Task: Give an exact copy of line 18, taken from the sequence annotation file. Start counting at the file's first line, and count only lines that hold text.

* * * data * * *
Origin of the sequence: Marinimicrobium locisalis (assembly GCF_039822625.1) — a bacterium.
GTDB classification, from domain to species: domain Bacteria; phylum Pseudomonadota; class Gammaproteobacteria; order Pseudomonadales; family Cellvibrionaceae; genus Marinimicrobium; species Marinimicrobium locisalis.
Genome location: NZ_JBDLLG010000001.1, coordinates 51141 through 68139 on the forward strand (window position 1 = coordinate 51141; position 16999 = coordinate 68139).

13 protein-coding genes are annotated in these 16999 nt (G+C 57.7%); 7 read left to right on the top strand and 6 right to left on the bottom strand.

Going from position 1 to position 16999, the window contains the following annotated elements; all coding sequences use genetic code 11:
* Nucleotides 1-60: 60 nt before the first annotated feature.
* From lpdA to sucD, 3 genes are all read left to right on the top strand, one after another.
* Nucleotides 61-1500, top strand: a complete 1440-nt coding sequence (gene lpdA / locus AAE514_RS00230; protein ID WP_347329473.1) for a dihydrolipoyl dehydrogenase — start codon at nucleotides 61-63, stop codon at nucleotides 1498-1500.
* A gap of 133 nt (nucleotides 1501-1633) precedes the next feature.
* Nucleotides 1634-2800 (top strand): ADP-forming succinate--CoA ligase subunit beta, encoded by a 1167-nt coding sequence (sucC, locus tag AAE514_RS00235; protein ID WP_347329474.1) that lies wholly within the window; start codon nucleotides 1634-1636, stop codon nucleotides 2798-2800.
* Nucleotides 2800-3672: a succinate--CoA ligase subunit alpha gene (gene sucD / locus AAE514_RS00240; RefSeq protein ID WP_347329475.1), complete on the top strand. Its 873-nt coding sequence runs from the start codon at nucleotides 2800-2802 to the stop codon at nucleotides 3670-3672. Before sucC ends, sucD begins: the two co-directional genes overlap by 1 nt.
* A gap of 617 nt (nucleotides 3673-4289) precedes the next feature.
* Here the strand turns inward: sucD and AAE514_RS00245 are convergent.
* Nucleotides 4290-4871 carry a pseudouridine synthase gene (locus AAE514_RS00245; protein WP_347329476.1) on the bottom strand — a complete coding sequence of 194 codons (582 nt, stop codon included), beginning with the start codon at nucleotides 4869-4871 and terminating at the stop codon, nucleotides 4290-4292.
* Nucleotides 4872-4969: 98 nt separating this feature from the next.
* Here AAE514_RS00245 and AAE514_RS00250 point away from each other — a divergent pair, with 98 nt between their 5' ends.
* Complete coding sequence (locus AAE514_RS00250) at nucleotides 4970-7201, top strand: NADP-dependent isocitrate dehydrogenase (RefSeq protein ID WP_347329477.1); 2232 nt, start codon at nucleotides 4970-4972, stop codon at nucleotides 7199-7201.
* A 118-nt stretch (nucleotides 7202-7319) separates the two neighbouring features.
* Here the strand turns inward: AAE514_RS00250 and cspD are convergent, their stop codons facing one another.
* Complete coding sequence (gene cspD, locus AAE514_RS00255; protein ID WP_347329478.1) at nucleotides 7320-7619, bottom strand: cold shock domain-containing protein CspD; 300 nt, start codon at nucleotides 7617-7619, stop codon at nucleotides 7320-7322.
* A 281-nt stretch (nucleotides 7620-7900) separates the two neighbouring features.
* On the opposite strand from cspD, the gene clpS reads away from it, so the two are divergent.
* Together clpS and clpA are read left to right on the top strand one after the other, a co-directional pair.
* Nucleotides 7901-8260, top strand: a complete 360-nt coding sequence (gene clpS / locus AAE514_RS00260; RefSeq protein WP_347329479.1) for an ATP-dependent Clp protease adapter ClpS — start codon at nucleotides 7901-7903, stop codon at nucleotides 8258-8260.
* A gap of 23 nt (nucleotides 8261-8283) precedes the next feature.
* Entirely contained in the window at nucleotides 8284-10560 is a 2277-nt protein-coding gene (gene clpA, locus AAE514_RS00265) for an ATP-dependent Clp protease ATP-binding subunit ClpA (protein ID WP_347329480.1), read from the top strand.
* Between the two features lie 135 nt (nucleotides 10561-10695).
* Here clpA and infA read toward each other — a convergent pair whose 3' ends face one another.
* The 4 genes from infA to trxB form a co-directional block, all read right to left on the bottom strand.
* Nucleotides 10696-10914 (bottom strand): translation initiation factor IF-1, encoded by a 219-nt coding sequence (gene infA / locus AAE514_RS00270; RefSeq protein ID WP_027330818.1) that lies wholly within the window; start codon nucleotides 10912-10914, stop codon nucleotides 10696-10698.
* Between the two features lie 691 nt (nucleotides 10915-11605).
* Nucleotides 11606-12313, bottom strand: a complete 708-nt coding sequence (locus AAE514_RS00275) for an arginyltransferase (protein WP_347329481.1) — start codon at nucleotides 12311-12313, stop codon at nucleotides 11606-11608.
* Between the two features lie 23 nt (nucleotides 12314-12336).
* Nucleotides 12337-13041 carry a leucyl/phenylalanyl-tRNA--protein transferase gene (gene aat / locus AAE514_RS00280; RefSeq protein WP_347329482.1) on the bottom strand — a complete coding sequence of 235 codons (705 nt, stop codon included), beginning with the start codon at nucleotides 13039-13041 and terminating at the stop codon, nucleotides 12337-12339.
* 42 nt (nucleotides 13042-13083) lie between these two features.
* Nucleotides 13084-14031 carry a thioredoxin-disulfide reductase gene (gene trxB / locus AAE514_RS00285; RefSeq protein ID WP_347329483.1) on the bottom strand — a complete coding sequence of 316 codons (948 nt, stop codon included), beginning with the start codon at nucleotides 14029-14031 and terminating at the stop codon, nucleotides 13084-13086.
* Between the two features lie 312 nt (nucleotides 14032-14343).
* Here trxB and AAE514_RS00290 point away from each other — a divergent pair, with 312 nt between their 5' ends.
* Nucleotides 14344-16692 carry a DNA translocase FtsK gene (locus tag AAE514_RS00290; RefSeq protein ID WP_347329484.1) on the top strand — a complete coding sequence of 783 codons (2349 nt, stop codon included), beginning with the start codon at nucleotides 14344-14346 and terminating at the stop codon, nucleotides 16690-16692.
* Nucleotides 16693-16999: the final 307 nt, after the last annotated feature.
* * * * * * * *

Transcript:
* A 118-nt stretch (nucleotides 7202-7319) separates the two neighbouring features.